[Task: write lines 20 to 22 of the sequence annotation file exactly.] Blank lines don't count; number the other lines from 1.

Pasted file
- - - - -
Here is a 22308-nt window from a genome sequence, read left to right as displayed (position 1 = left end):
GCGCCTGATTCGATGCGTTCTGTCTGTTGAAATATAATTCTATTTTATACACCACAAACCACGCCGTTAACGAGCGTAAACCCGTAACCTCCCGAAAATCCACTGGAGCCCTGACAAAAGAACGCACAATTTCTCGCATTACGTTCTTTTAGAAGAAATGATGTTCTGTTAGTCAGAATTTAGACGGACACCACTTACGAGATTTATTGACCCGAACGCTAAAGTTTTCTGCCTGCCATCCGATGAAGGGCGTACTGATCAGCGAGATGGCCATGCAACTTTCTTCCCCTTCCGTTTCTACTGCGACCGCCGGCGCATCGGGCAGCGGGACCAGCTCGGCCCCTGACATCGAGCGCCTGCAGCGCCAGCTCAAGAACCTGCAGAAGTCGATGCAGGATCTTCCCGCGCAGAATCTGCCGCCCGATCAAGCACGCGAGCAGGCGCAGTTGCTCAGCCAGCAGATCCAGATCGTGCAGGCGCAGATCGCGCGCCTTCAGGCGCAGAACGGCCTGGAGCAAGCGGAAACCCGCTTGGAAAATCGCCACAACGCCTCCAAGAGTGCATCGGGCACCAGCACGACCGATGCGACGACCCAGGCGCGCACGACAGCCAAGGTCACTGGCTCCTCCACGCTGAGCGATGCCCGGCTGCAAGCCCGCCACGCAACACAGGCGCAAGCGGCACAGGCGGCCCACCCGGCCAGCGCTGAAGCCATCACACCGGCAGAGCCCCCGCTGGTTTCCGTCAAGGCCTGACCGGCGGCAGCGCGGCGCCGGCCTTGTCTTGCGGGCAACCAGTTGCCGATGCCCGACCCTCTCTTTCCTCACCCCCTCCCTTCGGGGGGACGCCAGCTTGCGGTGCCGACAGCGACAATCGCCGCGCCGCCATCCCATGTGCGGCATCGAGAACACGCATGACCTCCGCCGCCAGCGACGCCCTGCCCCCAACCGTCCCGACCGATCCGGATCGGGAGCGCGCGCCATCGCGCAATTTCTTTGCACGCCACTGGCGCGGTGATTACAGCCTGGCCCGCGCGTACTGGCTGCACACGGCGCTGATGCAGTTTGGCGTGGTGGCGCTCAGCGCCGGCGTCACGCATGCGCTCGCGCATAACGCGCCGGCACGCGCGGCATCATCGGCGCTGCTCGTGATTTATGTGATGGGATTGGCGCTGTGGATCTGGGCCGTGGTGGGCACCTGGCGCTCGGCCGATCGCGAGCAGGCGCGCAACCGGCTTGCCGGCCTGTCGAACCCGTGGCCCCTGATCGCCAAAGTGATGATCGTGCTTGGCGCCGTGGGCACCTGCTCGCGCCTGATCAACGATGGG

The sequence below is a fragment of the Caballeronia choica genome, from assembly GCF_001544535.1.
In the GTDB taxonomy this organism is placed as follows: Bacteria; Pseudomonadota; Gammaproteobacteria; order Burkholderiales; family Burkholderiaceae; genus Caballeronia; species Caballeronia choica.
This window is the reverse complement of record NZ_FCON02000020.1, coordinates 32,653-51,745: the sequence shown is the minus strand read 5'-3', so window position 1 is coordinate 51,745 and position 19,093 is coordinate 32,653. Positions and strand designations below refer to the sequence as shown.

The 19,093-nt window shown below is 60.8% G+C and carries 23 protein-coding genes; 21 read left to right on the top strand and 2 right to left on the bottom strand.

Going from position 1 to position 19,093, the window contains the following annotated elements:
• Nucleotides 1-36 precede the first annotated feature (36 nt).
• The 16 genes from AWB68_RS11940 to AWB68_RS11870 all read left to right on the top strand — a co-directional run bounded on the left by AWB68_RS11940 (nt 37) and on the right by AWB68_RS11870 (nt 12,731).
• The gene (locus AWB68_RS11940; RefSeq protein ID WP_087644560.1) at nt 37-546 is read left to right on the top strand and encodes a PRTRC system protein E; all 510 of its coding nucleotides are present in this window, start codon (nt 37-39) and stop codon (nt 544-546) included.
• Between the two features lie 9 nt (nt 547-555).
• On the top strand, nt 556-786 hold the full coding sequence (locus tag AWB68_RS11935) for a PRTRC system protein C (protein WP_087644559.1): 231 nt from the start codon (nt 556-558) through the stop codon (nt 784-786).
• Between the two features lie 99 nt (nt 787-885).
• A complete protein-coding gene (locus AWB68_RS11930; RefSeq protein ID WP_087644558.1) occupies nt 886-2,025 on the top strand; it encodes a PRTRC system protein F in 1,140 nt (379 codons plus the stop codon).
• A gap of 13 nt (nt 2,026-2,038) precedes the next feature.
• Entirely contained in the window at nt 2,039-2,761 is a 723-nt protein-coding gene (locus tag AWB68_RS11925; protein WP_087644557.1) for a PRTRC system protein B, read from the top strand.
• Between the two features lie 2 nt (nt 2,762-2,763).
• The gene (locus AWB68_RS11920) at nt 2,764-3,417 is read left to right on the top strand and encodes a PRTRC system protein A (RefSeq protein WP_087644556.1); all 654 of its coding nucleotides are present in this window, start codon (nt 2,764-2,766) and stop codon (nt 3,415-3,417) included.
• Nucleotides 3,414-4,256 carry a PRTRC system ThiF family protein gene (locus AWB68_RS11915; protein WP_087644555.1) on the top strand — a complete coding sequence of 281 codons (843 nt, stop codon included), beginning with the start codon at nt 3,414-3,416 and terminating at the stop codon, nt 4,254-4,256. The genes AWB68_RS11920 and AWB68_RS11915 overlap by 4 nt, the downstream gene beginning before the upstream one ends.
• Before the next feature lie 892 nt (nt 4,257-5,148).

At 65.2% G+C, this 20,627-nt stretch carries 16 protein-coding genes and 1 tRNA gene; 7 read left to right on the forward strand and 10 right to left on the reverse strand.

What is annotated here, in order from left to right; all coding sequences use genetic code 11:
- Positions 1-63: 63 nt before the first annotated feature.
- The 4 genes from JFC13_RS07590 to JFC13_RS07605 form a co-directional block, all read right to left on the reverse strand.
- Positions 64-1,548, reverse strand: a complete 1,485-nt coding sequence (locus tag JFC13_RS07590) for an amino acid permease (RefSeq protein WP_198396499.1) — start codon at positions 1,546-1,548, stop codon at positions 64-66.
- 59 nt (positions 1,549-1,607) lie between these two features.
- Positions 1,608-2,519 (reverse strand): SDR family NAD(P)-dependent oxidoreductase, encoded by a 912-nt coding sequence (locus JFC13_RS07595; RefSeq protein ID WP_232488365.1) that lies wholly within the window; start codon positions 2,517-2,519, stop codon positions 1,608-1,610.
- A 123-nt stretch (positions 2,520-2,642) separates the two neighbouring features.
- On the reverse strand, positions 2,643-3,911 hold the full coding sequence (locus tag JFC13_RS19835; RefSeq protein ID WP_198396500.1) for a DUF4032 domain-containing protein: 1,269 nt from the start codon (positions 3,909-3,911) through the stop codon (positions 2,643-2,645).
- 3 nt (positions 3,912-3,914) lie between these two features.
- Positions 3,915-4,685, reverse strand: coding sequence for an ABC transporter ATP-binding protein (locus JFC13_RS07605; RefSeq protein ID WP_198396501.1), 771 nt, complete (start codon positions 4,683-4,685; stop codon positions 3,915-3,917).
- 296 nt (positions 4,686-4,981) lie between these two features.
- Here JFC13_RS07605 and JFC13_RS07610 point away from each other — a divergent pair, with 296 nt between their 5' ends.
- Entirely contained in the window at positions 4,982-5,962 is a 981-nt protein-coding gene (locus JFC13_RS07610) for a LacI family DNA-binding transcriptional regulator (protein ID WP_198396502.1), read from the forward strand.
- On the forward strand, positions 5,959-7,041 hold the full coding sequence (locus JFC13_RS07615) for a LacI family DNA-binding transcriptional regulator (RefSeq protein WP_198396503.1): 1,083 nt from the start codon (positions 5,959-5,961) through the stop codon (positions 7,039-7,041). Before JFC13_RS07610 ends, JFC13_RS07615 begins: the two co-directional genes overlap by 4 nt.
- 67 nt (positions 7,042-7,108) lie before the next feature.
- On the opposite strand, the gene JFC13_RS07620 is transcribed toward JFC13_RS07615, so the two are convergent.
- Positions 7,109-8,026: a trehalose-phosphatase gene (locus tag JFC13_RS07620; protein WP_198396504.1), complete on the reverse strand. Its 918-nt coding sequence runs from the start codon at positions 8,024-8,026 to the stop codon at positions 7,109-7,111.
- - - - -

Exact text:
• Before the next feature lie 892 nt (nt 4,257-5,148).

At 65.2% G+C, this 20,627-nt stretch carries 16 protein-coding genes and 1 tRNA gene; 7 read left to right on the forward strand and 10 right to left on the reverse strand.

What is annotated here, in order from left to right; all coding sequences use genetic code 11: